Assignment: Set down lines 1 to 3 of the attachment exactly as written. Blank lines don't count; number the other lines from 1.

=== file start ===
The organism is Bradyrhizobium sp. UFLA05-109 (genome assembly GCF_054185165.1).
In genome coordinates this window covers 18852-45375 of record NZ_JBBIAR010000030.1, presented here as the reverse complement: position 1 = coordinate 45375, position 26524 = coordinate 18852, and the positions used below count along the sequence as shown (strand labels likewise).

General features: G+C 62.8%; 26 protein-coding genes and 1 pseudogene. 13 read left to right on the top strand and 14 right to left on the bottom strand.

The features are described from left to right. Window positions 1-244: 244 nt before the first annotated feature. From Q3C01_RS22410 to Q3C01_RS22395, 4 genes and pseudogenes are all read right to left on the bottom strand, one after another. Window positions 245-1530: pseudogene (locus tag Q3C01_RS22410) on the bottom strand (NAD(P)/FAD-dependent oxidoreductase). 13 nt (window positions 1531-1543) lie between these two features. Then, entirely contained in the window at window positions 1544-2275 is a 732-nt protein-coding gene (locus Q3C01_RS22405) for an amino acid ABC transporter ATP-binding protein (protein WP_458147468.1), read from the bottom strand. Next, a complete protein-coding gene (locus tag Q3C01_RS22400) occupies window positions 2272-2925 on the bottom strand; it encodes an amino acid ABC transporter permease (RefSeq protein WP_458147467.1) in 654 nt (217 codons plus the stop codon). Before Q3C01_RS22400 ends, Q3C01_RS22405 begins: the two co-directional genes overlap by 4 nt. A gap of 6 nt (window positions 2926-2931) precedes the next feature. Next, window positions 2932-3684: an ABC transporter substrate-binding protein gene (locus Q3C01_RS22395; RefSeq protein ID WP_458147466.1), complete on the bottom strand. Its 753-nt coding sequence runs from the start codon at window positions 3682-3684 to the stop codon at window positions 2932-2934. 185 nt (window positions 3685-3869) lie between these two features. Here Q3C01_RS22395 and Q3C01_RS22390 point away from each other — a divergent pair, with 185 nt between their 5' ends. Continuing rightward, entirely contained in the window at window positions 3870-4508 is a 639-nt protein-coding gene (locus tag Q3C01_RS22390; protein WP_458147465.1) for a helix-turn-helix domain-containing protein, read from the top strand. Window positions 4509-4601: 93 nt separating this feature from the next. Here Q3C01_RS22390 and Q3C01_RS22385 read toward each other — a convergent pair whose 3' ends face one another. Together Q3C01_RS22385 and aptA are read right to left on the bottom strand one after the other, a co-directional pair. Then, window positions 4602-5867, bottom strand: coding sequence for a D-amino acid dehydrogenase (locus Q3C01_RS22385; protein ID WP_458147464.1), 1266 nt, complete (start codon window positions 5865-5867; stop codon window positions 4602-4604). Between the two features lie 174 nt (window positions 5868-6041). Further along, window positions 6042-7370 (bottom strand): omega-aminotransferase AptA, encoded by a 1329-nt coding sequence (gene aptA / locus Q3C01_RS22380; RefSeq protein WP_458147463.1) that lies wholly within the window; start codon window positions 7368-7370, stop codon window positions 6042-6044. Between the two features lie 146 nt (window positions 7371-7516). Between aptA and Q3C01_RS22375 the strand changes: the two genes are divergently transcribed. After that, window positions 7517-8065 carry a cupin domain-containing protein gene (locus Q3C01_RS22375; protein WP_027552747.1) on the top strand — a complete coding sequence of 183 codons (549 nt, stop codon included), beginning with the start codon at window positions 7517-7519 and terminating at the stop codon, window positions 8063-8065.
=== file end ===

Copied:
The organism is Bradyrhizobium sp. UFLA05-109 (genome assembly GCF_054185165.1).
In genome coordinates this window covers 18852-45375 of record NZ_JBBIAR010000030.1, presented here as the reverse complement: position 1 = coordinate 45375, position 26524 = coordinate 18852, and the positions used below count along the sequence as shown (strand labels likewise).

General features: G+C 62.8%; 26 protein-coding genes and 1 pseudogene. 13 read left to right on the top strand and 14 right to left on the bottom strand.